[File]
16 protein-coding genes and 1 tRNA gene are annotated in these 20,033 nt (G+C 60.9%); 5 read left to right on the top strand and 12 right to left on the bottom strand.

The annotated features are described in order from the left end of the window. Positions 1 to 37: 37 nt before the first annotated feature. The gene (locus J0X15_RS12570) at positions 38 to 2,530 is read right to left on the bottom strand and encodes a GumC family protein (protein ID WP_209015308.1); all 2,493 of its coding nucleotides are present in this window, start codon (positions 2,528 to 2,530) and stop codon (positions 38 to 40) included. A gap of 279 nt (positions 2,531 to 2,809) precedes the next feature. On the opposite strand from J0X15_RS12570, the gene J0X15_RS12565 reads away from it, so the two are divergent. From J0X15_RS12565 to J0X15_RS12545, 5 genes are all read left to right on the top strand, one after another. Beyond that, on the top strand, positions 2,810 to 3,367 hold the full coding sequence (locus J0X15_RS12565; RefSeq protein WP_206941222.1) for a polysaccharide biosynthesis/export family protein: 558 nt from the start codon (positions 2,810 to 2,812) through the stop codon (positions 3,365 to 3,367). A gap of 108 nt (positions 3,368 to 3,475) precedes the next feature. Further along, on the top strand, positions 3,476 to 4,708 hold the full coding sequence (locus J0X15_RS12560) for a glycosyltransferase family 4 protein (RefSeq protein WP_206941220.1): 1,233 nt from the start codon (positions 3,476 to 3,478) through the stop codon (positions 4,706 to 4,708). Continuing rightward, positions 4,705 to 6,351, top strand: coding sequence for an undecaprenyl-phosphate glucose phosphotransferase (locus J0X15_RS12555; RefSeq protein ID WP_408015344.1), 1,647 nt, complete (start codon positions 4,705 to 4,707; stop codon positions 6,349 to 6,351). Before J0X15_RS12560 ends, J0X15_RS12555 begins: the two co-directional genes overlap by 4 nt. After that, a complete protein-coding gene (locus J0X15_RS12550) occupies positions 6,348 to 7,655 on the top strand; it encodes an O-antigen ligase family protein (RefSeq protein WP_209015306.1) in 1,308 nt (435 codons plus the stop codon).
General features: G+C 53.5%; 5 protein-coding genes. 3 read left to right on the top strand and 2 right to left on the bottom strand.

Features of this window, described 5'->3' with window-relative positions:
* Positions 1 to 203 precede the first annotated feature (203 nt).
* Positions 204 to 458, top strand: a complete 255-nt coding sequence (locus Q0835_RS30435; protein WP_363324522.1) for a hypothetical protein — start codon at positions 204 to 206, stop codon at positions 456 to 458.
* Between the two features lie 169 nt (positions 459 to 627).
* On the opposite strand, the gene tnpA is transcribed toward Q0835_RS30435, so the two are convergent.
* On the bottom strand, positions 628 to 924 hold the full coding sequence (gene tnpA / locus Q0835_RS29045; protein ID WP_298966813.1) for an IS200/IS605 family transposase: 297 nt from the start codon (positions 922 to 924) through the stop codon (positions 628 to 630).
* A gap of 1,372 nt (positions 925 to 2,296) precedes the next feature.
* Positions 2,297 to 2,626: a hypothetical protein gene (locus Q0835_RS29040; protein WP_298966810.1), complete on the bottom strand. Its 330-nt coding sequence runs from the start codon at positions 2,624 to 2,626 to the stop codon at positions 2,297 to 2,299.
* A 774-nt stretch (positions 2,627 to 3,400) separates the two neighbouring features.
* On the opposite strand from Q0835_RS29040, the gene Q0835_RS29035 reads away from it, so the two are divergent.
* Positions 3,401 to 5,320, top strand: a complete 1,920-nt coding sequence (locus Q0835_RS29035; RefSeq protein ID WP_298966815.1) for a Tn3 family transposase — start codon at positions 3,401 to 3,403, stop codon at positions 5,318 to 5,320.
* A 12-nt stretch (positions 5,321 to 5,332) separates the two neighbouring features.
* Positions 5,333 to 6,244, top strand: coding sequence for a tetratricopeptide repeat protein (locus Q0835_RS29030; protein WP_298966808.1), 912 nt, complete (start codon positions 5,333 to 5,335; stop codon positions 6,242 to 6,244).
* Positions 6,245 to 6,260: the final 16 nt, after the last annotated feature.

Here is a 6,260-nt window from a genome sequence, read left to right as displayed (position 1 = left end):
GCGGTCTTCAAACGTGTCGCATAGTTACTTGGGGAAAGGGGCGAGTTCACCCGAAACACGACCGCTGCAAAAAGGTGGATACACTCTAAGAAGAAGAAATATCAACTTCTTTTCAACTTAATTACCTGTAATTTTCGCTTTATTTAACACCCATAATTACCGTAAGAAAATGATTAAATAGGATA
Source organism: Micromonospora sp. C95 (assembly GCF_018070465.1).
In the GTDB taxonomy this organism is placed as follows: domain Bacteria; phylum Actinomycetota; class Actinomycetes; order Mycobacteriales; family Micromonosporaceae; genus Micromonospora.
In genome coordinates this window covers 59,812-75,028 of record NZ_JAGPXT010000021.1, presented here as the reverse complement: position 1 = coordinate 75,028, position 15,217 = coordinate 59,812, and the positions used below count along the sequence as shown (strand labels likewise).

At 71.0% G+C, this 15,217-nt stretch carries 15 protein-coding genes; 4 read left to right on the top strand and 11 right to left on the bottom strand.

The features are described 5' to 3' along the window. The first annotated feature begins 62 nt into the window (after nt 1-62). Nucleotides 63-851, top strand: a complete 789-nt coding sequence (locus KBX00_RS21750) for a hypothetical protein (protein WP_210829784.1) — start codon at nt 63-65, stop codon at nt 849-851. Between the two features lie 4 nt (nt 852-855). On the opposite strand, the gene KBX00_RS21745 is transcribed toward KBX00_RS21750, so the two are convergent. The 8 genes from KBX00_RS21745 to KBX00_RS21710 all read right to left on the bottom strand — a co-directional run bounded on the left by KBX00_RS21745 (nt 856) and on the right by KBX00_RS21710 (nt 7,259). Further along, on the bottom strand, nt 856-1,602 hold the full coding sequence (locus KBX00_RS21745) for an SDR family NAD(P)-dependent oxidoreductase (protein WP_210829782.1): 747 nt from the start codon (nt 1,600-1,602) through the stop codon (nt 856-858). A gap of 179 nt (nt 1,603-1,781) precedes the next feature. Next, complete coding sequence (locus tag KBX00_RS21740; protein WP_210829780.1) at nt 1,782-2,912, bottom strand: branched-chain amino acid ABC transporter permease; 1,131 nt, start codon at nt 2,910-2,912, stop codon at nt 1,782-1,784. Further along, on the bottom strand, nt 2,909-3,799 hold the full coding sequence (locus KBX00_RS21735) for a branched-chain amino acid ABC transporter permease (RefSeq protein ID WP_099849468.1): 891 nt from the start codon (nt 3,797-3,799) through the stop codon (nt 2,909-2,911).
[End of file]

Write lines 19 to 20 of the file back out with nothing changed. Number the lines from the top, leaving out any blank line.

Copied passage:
GCGGTCTTCAAACGTGTCGCATAGTTACTTGGGGAAAGGGGCGAGTTCACCCGAAACACGACCGCTGCAAAAAGGTGGATACACTCTAAGAAGAAGAAATATCAACTTCTTTTCAACTTAATTACCTGTAATTTTCGCTTTATTTAACACCCATAATTACCGTAAGAAAATGATTAAATAGGATA
Source organism: Micromonospora sp. C95 (assembly GCF_018070465.1).